Prior to discussing estate planning for non-traditional couples, it is important to understand that we agree on a common definition for a traditional couple. The notion of a “traditional couple” has advanced over recent years. Until as recently as 2015, same-sex couples could not legally marry, which from an estate planning perspective, meant that a lot of extra planning was necessary. This is no longer the case following the Supreme Courts’ decision in Obergefell v. Hodges which held that same-sex couples had the fundamental right to marriage in all 50 states.
Accordingly, for purposes of this article, I am going to define a traditional couple as a relationship between two married individuals who are in their first marriage and the only children are children of the marriage. Estate planning for traditional couples usually consists of having a Will, Financial Power of Attorney, Health Care Power of Attorney and Advanced Health Care Directive. Many people will also set up a revocable living trust to avoid probate.
The traditional plan itself usually consists of each spouse leaving money to the other (occasionally in trust for tax planning purposes). On the death of the surviving spouse, everything is left to the children. The surviving spouse is usually executor and trustee of any trusts. If a traditional couple does not create a Will, the state’s intestacy scheme will send the money in the same direction – but without any trust or tax planning.
When I use the term “non-traditional couple,” I am referring to all family units other than couples in their first marriage with children only between the two of them. There are typically two types of couples that need estate planning significantly different from that of traditional couples:
- Couples where at least one party has children from a previous relationship (often called “Blended Families”)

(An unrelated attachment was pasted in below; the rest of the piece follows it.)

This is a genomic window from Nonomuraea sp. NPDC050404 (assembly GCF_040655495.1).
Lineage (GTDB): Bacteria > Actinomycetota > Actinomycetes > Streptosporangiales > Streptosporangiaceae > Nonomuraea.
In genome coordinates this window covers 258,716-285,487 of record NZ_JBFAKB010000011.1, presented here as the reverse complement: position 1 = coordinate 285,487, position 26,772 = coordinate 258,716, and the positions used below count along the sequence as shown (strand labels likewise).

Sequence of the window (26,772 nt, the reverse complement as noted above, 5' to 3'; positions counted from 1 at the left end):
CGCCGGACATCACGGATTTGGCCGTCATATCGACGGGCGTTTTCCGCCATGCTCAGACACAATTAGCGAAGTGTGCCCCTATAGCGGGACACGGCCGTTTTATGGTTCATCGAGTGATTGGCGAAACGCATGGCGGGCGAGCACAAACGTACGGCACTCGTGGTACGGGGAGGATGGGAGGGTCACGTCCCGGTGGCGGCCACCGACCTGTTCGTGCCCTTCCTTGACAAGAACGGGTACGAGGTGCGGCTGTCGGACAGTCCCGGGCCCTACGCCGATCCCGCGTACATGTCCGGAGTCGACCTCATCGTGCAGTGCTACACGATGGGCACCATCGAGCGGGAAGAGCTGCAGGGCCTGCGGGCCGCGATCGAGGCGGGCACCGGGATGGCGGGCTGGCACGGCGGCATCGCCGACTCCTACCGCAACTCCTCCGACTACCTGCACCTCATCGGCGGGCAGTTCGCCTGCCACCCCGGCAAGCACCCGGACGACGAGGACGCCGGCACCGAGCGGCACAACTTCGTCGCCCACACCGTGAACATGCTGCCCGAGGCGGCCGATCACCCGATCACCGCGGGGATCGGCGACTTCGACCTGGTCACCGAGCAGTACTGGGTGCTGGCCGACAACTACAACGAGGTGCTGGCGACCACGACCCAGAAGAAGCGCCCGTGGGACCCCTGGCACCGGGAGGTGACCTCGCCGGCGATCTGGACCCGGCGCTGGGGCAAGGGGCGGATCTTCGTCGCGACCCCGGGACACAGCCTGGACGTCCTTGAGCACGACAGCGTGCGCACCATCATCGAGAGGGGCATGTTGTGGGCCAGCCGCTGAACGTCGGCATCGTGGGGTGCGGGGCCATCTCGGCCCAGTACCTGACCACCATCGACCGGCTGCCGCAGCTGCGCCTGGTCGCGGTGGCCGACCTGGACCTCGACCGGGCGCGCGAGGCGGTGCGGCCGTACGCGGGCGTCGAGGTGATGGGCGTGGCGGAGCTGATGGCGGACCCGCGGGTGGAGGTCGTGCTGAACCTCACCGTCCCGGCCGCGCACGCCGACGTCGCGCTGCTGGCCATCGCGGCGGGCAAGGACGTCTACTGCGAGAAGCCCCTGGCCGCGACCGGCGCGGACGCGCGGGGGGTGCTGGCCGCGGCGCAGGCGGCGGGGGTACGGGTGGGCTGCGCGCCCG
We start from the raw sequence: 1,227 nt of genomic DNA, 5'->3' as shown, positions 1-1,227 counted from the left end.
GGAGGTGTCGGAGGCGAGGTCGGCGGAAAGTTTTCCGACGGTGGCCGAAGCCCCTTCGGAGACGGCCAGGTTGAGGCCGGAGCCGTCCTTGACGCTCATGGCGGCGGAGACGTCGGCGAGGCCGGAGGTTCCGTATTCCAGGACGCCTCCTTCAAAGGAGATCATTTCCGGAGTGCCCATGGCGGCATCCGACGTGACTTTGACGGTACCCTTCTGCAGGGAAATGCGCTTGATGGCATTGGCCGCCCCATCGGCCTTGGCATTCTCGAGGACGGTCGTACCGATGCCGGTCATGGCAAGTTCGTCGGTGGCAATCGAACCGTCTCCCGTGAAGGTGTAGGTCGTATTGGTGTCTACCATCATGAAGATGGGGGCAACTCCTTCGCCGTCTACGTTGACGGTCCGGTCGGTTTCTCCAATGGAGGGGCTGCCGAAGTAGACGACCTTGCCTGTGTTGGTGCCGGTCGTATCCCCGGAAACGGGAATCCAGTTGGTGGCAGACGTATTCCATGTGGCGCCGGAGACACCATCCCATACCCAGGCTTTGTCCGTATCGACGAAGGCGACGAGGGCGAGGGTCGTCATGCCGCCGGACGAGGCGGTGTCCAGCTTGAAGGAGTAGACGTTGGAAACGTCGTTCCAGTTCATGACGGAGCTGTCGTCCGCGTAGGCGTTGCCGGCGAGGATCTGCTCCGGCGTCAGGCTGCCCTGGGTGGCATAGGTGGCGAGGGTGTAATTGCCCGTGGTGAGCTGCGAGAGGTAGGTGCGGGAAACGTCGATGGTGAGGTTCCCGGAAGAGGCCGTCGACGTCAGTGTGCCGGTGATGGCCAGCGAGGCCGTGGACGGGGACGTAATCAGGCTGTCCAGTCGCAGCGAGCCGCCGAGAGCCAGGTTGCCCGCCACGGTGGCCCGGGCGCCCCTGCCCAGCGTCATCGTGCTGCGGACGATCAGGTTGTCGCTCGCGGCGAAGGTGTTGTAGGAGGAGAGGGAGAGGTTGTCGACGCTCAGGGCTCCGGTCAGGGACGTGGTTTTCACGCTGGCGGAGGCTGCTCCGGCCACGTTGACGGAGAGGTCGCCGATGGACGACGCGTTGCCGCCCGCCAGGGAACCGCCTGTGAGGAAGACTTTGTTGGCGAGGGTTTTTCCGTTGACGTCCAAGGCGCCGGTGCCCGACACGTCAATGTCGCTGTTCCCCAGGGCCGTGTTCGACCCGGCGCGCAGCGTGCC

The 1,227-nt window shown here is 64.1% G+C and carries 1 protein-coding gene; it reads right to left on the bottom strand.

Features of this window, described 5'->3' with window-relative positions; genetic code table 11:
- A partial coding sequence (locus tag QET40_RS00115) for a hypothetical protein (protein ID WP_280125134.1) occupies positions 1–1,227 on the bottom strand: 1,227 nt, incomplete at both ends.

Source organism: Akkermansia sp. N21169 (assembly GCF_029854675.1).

- Couples who are in a long-term relationship but are not legally married
For all non-traditional couples it is even more important to prepare Wills, Financial Powers of Attorney, Health Care Powers of Attorney and Advanced Health Care Directives. However, while the documents stay the same, the methodology is very different.
For Blended Families, many of the traditional planning techniques do not work because the goal is not always to provide for the spouse first and then for the children. A custom estate plan is needed to ensure that both the needs of the surviving spouse and children from the prior relationship are addressed. This often involves setting up irrevocable life insurance trusts or segregating assets.
For couples who are in a long-term relationship but are not legally married, planning is imperative to ensure that their wishes are carried out. Without the proper estate planning documents, a person’s life partner will have no rights to administer their loved one’s estate or act as a guardian. By executing a proper estate plan, unmarried couples can guarantee that their partner will be the one to benefit from their estate.
The reason custom planning is required for unmarried couples is because most states have additional taxes that can be minimized or avoided with proper planning. Additionally, it is often helpful to create a custom plan to ensure privacy.
With the assistance of a competent estate planning attorney, you can create a plan that will help your loved ones avoid a complicated estate administration process, litigation and higher taxes after you pass away. If you are in a non-traditional relationship, I strongly recommend seeing an attorney in a jurisdiction near you to flush out all the issues that affect you.